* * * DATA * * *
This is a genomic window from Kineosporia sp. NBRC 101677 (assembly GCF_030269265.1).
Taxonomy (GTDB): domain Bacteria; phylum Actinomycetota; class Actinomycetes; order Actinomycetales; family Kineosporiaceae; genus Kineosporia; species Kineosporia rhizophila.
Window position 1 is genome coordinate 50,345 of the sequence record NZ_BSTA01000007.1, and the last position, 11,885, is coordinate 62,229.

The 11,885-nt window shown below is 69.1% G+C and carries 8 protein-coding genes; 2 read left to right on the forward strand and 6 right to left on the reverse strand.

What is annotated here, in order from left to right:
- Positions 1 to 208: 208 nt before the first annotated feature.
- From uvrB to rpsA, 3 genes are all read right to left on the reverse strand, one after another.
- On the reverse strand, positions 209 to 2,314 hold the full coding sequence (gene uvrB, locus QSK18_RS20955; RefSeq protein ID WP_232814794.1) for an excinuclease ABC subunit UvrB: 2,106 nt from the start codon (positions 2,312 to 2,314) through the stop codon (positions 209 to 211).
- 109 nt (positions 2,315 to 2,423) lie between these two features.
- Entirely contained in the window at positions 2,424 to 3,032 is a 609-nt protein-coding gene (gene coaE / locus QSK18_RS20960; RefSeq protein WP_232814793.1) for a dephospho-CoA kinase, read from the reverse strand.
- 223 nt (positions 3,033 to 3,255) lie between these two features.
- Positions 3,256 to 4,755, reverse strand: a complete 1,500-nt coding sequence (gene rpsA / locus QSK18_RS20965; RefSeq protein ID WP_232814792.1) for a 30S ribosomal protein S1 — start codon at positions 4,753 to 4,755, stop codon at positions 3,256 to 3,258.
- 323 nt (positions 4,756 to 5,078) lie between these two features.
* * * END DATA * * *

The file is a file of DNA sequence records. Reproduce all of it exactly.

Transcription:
This is a genomic window from Kineosporia sp. NBRC 101677 (assembly GCF_030269265.1).
Taxonomy (GTDB): domain Bacteria; phylum Actinomycetota; class Actinomycetes; order Actinomycetales; family Kineosporiaceae; genus Kineosporia; species Kineosporia rhizophila.
Window position 1 is genome coordinate 50,345 of the sequence record NZ_BSTA01000007.1, and the last position, 11,885, is coordinate 62,229.

The 11,885-nt window shown below is 69.1% G+C and carries 8 protein-coding genes; 2 read left to right on the forward strand and 6 right to left on the reverse strand.

What is annotated here, in order from left to right:
- Positions 1 to 208: 208 nt before the first annotated feature.
- From uvrB to rpsA, 3 genes are all read right to left on the reverse strand, one after another.
- On the reverse strand, positions 209 to 2,314 hold the full coding sequence (gene uvrB, locus QSK18_RS20955; RefSeq protein ID WP_232814794.1) for an excinuclease ABC subunit UvrB: 2,106 nt from the start codon (positions 2,312 to 2,314) through the stop codon (positions 209 to 211).
- 109 nt (positions 2,315 to 2,423) lie between these two features.
- Entirely contained in the window at positions 2,424 to 3,032 is a 609-nt protein-coding gene (gene coaE / locus QSK18_RS20960; RefSeq protein WP_232814793.1) for a dephospho-CoA kinase, read from the reverse strand.
- 223 nt (positions 3,033 to 3,255) lie between these two features.
- Positions 3,256 to 4,755, reverse strand: a complete 1,500-nt coding sequence (gene rpsA / locus QSK18_RS20965; RefSeq protein ID WP_232814792.1) for a 30S ribosomal protein S1 — start codon at positions 4,753 to 4,755, stop codon at positions 3,256 to 3,258.
- 323 nt (positions 4,756 to 5,078) lie between these two features.